Undernourishment means that a person is unable to acquire enough food to meet the daily minimum dietary energy requirements. Food and Agriculture Organization defines hunger as being synonymous with chronic undernourishment. India has been growing steadily richer in recent years, but it still has more malnourished people, especially children, than any other country. And, this situation has dire outcomes over time.
The risks of mortality are significantly higher for children with stunted growth and wasting and other forms of undernutrition. Sometimes, deficiencies of specific nutrients, such as zinc, iron or vitamins can increase the risk of death or other serious ailments. In addition to mortality risks, malnourishment among children can have severe consequences in their long term development.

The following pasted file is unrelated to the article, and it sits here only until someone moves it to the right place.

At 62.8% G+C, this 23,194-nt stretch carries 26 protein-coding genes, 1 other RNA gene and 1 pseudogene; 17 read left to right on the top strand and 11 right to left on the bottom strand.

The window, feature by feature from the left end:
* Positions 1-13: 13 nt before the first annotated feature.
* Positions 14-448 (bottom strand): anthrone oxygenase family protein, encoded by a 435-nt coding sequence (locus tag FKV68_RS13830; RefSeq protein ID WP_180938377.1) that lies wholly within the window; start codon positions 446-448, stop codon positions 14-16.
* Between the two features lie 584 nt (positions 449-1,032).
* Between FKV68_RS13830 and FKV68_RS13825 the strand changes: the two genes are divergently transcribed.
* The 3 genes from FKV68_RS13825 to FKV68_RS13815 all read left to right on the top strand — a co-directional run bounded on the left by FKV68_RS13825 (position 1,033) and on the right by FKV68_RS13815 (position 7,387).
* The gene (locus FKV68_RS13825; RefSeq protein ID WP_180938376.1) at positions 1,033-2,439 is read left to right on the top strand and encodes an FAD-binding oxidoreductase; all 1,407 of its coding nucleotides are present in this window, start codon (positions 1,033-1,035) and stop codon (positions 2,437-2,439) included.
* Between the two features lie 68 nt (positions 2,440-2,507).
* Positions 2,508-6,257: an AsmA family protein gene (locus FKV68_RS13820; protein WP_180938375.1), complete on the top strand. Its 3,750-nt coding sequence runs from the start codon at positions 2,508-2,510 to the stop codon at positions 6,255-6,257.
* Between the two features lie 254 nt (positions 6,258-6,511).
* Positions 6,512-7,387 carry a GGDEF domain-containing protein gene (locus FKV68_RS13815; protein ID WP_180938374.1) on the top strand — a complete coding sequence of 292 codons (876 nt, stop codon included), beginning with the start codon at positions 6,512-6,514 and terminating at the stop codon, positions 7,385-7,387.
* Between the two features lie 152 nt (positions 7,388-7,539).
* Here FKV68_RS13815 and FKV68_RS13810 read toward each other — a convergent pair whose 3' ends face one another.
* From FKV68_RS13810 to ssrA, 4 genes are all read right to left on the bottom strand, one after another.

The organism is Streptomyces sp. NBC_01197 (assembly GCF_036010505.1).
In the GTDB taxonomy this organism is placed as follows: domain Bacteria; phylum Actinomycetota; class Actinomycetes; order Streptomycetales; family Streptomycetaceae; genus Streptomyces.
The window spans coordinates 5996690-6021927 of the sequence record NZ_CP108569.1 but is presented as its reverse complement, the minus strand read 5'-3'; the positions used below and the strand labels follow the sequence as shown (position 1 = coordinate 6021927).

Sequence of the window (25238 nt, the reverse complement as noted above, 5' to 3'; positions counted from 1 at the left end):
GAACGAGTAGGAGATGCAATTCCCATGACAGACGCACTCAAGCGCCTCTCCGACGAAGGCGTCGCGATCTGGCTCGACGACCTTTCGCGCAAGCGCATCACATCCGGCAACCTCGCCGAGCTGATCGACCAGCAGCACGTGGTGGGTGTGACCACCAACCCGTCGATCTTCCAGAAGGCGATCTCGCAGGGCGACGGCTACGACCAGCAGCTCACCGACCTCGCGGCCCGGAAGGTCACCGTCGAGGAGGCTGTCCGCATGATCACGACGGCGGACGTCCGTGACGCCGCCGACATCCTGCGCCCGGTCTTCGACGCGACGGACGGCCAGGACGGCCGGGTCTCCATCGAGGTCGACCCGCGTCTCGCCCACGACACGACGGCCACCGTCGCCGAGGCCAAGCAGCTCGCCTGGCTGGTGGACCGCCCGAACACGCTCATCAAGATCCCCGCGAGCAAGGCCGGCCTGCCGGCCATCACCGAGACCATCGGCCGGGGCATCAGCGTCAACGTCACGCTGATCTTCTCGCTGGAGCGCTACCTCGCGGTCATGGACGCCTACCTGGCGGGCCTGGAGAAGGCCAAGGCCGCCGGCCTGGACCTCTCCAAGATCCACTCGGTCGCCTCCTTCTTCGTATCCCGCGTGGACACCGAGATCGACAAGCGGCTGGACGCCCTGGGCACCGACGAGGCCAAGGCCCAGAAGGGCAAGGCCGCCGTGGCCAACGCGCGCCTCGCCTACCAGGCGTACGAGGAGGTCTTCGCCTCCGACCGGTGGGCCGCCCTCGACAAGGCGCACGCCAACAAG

On a broader picture, hunger and malnourishment lead to reduced school attendance and educational milestones. People with undernourishment in their early years have been noticed to be under-performers in education and career over the years. Furthermore, studies have identified that stunting is a predictor of grade failure.
Of the 16 crore undernourished children, half of them attend anganwadis/balwadis where the meals served to them do not meet the set nutritional and hygiene requirements for the children. In light of this situation, Annamrita in collaboration with the Government of India, has resolved to provide high quality and sanctified food straight out of ISO certified kitchens to children.
The food is prepared in centralized hi-tech kitchens using the best cooking equipment in the most effective, efficient and hygienic manner in compliance with all the set ISO regulations.
Our vision is to serve nutritious and sanctified high quality food to the underprivileged children in India. In line with the objectives of the Mid-day Meal project, our goal is to increase enrolment in schools, reduce malnutrition and ensure no child is deprived of education due to poverty and hunger.
We are in the process of expanding our project to cover 1.5 million daily meals by 2020.